Visiting Hours of Dolmabahçe Palace

Open 9 AM – 4 PM

Closed on Mondays

Beylerbeyi Palace

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Beylerbeyi Palace is the most popular palace on the Asian side of Istanbul. Erected in 1856, Beylerbeyice Palace is right next to the Bosphorus, having an amazing view of the Bosphorus Bridge. The palace was used as a summer residence by sultans and a fine place for foreign visitors since built. 

Designed with a neo-Baroque style, the palace has 26 rooms and 6 halls. Everything in the palace is decorated with the most luxurious furnishings. So, get ready to be fascinated by the elegance of Beylerbeyi Palace. Also, there’s a small bamboo forest right outside the palace, which is something you don’t see every day in Turkey!

Visiting Hours of Beylerbeyi Palace

Open 9 AM – 5:30 PM

Closed on Mondays

Bosphorus Tours

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Enjoying the breeze while sightseeing in Bosphorus Strait is a must-do for every Istanbul newcomer. During the tour, you pass by all the landmarks built on the coastline of the Bosphorus, including fancy mansions.

Embarking on a Bosphorus Strait tour is like stepping into a living history book, where every page tells a story of Istanbul’s evolution through the ages. As the boat glides through the shimmering waters, you are treated to an uninterrupted view of the city’s skyline, adorned with a captivating blend of ancient mosques, palaces, and modern structures.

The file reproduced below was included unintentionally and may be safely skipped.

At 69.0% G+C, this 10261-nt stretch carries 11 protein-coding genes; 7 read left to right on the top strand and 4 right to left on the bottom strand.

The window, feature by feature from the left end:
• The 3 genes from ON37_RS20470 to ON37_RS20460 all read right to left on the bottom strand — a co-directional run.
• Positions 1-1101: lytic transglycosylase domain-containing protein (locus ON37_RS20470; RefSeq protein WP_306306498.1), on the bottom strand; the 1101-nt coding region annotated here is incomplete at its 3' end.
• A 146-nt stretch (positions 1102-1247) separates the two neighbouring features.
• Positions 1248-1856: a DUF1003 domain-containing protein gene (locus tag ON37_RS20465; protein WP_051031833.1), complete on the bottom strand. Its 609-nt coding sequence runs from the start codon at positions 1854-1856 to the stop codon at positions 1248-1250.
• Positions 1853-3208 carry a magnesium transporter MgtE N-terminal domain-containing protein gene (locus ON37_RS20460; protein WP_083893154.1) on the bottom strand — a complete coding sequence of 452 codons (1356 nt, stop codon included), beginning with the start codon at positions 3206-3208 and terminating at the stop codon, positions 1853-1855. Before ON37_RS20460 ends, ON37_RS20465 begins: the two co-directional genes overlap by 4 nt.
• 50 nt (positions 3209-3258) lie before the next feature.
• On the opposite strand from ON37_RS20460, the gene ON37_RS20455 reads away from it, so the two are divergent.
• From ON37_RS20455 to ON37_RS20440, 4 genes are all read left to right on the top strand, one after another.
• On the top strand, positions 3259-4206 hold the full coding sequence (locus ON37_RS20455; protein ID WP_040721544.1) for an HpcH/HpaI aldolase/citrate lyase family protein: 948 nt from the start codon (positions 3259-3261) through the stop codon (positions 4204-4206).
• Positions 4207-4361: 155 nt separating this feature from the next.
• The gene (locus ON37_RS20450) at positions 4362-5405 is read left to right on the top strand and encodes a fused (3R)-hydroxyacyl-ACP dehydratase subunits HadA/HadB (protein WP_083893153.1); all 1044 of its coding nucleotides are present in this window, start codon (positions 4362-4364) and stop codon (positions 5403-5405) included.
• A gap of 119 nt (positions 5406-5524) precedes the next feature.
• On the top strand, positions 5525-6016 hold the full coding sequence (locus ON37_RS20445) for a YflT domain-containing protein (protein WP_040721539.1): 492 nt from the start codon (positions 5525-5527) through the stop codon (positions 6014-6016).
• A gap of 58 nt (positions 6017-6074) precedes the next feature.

Except the official tours, there are two private ferry companies that offer Bosphorus cruises: Dentur and Turyol. Even though their tours cost more than the official, the departures are more frequent. And according to the season, each company can adjust their departure schedules. So, check all the departure hours and locations before planning something.

Types of Bosphorus Tours

There are three different Bosphorus tours Istanbul’s official ferry company offer:

  • Short Bosphorus cruises
  • Long Bosphorus cruises
  • Bosphorus sunset cruises

Istanbul Archaeological Museums

istanbul archaeological museums

Istanbul Archaeological Museums are Turkey’s very first museums built in 1869, under the name of Müze-i Hümayun (Museum of the Empire). There’s a reason why it’s called “museums” because they are a combination of three different sections:

  • The Archaeology Museum: Contains the archeological works of Hagia Irene Church and excavations of many necropolises. The most notable piece is the sarcophagi of Alexander the Great.
  • The Tiled Kiosk Museum: The oldest building among the three, erected in 1472. Exhibiting tiles and ceramics of Turkish, Selcuk, and Ottoman cultures.